Pamela said...

(Continuation of MAP post)

I waited two days, got a good night's sleep, and got up in the morning and wrote the damn thing. It struck me that it was a long line, and that it would be out of the poet Christopher Smart. Do you know his work? He's an eighteenth-century mystical poet, a great poet, and his greatest poem was written in a madhouse. We only have a fragment of it. It's a sort of call-and-response poem -- very incantatory. I said, "That's the rhythm I'm going to try and use." It's the only time I've ever tried to utilize that rhythm.

Pamela said...

I use this as a pair-up with Christopher Smart's poem when I teach Intro to Creative Writing. It's pretty cool to see the students' faces when they move from "My cat" to "They Lion."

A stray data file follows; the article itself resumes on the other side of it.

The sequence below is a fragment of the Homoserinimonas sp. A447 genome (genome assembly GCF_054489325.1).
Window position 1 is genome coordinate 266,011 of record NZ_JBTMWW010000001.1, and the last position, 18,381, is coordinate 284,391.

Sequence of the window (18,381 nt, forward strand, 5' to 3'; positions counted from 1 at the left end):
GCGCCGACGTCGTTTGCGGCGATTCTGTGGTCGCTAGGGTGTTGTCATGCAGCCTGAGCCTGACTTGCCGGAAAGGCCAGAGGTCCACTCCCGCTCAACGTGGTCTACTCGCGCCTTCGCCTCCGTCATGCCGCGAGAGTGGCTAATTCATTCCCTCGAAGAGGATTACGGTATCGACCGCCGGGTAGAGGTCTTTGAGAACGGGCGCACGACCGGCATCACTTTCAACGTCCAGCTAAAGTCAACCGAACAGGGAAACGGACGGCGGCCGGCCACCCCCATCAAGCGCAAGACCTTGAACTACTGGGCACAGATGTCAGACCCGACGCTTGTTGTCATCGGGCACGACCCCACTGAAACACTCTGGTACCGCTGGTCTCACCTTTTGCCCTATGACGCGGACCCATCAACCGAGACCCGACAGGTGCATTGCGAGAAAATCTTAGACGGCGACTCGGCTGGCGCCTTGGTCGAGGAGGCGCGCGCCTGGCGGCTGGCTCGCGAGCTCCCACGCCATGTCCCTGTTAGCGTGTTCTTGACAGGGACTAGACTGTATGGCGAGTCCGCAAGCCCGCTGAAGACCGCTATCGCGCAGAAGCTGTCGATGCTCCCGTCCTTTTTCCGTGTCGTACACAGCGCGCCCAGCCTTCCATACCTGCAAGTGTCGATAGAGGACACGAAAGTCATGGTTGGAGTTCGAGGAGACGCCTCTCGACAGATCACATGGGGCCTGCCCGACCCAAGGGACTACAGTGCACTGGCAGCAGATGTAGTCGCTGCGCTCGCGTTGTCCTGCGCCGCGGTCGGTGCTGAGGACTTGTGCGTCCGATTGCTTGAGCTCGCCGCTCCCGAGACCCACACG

Emily Lloyd said...

Wow, thanks, Pamela--I'd never read this. Sheds a lot of light. And I suppose it would be boring as hell to read the work of a Philip Levine who ALWAYS tried to utilize that rhythm...goes both ways. But it was such a successful experiment that I'd love to have seen him go on to do other ones (not with Smart, with a variety)--he really inhabited it.

Funny, though--is Levine really talking about "My Cat Jeoffrey"? I think the rhythms of that and "They Feed They Lion" are incredibly different: Smart's is more like a recitation, Levine's like a giant, sweeping storm (pushpushpushpushpush). "For I will consider my cat Jeoffrey..." vs. "Out of burlap sacks, out of bearing butter,
Out of black bean and wet slate bread..." I get a sense of "Jeoffrey" being delivered from a state of repose. "Lion" feels like music for a riot about to happen.